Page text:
Processing innovations to improve PP precursor analysis and increase frequency content of studies in the Mid-Pacific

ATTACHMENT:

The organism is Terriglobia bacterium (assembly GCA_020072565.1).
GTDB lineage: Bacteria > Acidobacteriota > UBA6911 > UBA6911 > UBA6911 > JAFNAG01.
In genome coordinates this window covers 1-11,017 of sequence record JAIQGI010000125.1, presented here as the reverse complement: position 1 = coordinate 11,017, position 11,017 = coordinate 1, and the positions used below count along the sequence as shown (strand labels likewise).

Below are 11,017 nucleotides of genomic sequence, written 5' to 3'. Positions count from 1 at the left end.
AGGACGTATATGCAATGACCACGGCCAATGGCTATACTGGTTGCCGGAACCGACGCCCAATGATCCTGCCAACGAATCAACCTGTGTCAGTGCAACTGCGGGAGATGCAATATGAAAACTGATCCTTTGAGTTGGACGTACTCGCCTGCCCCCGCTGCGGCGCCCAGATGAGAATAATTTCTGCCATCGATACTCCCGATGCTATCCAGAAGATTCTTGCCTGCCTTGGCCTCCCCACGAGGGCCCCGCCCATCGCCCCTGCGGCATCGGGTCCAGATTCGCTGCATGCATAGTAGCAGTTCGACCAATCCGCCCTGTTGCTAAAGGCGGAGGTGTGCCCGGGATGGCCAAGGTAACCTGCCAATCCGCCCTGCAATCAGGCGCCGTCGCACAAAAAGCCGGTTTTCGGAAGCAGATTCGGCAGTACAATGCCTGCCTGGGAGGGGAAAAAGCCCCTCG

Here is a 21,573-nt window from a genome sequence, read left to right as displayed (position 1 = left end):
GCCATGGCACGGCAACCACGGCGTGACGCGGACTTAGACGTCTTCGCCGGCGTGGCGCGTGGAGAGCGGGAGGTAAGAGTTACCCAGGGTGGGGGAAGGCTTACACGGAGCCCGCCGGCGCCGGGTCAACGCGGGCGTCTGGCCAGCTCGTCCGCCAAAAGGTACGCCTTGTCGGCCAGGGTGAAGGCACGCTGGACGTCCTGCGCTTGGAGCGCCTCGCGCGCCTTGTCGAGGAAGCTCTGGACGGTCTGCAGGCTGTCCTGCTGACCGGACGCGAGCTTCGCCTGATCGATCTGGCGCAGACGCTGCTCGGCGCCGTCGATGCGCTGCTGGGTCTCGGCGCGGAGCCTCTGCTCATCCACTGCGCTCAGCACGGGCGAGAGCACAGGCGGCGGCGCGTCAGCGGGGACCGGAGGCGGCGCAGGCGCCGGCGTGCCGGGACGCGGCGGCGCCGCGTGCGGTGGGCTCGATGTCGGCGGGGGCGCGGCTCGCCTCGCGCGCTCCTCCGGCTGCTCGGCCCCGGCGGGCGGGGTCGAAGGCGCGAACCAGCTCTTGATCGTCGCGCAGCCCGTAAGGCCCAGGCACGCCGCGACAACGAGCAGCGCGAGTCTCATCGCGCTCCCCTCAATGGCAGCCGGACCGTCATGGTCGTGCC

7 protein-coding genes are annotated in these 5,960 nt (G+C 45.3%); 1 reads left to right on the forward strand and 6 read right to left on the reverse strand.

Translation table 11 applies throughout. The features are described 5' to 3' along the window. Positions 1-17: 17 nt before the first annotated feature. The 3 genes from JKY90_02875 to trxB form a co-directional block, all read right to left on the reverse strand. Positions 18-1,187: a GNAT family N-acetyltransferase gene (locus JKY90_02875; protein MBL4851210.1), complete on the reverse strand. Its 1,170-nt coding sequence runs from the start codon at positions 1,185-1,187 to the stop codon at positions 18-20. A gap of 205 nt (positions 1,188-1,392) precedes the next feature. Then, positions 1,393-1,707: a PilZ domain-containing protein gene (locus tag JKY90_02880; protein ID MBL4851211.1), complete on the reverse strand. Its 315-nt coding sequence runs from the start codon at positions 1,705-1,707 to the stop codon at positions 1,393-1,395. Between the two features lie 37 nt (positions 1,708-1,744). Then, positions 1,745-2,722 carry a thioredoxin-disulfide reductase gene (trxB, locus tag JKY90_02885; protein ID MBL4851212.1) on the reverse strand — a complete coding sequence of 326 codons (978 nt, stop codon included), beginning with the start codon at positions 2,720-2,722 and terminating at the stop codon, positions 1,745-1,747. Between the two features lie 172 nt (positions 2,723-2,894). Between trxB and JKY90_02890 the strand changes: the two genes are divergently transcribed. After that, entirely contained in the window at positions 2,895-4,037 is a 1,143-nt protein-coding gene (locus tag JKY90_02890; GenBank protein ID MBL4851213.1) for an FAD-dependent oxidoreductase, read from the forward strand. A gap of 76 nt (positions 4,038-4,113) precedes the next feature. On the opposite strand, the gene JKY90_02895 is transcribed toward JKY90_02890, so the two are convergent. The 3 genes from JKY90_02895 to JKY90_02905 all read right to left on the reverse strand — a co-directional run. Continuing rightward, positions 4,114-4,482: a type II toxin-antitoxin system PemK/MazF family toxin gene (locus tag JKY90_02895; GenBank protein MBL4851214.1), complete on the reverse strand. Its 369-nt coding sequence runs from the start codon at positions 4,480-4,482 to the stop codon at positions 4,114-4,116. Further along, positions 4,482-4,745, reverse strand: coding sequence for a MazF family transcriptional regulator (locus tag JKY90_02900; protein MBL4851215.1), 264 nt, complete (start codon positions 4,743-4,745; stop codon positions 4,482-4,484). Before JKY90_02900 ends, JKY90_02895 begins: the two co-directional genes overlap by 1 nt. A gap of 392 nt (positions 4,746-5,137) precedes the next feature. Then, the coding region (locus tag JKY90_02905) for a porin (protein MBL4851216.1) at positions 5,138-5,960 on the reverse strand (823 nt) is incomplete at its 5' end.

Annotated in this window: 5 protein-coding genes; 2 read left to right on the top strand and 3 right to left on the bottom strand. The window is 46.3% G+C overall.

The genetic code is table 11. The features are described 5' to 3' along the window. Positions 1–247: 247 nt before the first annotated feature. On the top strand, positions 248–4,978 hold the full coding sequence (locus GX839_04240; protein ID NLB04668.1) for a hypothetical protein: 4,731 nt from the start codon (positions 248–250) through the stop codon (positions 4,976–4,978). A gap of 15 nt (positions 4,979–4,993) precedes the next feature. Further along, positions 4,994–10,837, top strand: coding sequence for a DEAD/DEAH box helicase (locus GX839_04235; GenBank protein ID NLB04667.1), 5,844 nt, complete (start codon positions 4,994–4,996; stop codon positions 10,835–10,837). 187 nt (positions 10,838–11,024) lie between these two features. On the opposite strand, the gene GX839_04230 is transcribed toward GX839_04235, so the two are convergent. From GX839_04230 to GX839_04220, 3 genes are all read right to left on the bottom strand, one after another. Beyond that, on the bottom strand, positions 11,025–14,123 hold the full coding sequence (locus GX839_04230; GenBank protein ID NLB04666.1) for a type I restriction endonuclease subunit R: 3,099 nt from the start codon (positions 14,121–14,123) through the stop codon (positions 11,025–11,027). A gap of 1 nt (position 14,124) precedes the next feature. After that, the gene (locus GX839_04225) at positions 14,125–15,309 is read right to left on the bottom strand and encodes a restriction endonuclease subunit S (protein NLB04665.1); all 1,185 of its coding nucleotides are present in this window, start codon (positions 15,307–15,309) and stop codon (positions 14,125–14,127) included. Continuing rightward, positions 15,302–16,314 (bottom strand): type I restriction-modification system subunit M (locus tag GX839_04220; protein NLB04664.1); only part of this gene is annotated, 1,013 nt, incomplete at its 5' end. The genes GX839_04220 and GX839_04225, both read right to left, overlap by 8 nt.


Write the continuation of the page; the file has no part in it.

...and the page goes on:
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PP wave data is gathered for bouncepoints primarily in the Pacific Ocean using earthquakes of magnitude 6.2 or greater occurring along the Mariana/Izu-Bonin subduction region, as well as Tonga and the Indonesia plate. The data is composed of midpoints that fall in the Mid-Pacific with a particular concentration under Hawaii. Data is recorded in seven different seismic arrays in the United States but is mainly from the Transportable Array (TA) and USArray (US) stations. The data underwent rigorous cleaning before final analysis. On top of the normal aspects, such as rotating and cutting of data, we utilized a beaming technique on both sides. On the receiver end, it’s simply called beamforming; on the source end it is called simultaneous iterative deconvolution (SID). This cleaning technique is utilized to see how well PP waves can be used in long offset mantle discontinuity studies. Of particular interest to our study are the 410, 520, and 660 discontinuities, which react differently to thermal anomalies such as subducting slabs or hotspots. The dataset had very good ray coverage around Hawaii but dispersed a bit on the outskirts of the dataset, particularly in the southern region. The double-beaming technique is applied to the PP data. Frequency content is increased to as high as 1 Hz while still getting legitimate results. SID was able to get frequencies as high as 4 Hz. 1 Hz is significantly higher than frequencies typically used in these types of studies, which is around .1 Hz. Though frequency was attempted as high as 8 Hz, it was found that PP waves had too little of these upper frequencies. The high frequencies were wiped out during waterlevel deconvolution, a method used to help stabilize the data by filling spectral nulls in frequency with white noise. The improved PP method allows interpretation of both cubes around Hawaii as well as a long line that intersects the majority of the data. Overall, the Tahiti and Hawaii hotspots are analyzed, as well as the subduction zone at the Southern Explorer Ridge (SEXP). It is found that in the Tahiti region, the 410 and 520 both deepen significantly due to the high thermal anomalies associated with hotspots. Hawaii, however, does not display these deepened horizons. This implies thermal anomalies associated with the Tahiti hotspot could be thermally stronger than the Hawaii hotspot. A double 520 can be seen in regions around Hawaii in datasets that have not been ocean corrected. Discontinuities seem stronger in non-ocean-corrected datasets overall, probably due to receiver function familiarity. Farther north, we anticipate a deepening of the 410 associated with the data line moving to continental crust, but it is difficult to decipher. We also look for a rise in this region for the subducting slab, but it is difficult to see due to resolution on the extremities of the dataset. The 410 may rise at this point, but it could possibly be an inaccurate interpretation.